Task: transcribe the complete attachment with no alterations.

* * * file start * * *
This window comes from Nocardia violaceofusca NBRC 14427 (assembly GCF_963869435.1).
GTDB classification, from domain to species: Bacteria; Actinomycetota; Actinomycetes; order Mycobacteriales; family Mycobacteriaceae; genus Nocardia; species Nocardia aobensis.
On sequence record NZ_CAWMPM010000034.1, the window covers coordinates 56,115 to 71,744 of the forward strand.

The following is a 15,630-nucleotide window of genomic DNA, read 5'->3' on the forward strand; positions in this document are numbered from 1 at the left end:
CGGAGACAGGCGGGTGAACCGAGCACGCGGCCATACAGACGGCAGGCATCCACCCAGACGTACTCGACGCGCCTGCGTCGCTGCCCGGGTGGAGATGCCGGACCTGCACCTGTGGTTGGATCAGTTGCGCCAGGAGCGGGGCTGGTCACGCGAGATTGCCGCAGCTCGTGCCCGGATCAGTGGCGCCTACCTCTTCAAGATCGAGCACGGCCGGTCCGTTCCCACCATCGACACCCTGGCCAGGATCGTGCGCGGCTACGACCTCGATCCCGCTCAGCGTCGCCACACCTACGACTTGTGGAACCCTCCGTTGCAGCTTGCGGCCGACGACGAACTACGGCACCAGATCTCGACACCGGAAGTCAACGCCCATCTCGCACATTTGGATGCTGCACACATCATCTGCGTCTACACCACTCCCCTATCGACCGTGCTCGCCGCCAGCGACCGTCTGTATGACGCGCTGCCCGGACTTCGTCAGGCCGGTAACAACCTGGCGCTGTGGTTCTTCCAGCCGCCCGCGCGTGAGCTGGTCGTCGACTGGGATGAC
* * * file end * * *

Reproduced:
This window comes from Nocardia violaceofusca NBRC 14427 (assembly GCF_963869435.1).
GTDB classification, from domain to species: Bacteria; Actinomycetota; Actinomycetes; order Mycobacteriales; family Mycobacteriaceae; genus Nocardia; species Nocardia aobensis.
On sequence record NZ_CAWMPM010000034.1, the window covers coordinates 56,115 to 71,744 of the forward strand.

The following is a 15,630-nucleotide window of genomic DNA, read 5'->3' on the forward strand; positions in this document are numbered from 1 at the left end:
CGGAGACAGGCGGGTGAACCGAGCACGCGGCCATACAGACGGCAGGCATCCACCCAGACGTACTCGACGCGCCTGCGTCGCTGCCCGGGTGGAGATGCCGGACCTGCACCTGTGGTTGGATCAGTTGCGCCAGGAGCGGGGCTGGTCACGCGAGATTGCCGCAGCTCGTGCCCGGATCAGTGGCGCCTACCTCTTCAAGATCGAGCACGGCCGGTCCGTTCCCACCATCGACACCCTGGCCAGGATCGTGCGCGGCTACGACCTCGATCCCGCTCAGCGTCGCCACACCTACGACTTGTGGAACCCTCCGTTGCAGCTTGCGGCCGACGACGAACTACGGCACCAGATCTCGACACCGGAAGTCAACGCCCATCTCGCACATTTGGATGCTGCACACATCATCTGCGTCTACACCACTCCCCTATCGACCGTGCTCGCCGCCAGCGACCGTCTGTATGACGCGCTGCCCGGACTTCGTCAGGCCGGTAACAACCTGGCGCTGTGGTTCTTCCAGCCGCCCGCGCGTGAGCTGGTCGTCGACTGGGATGAC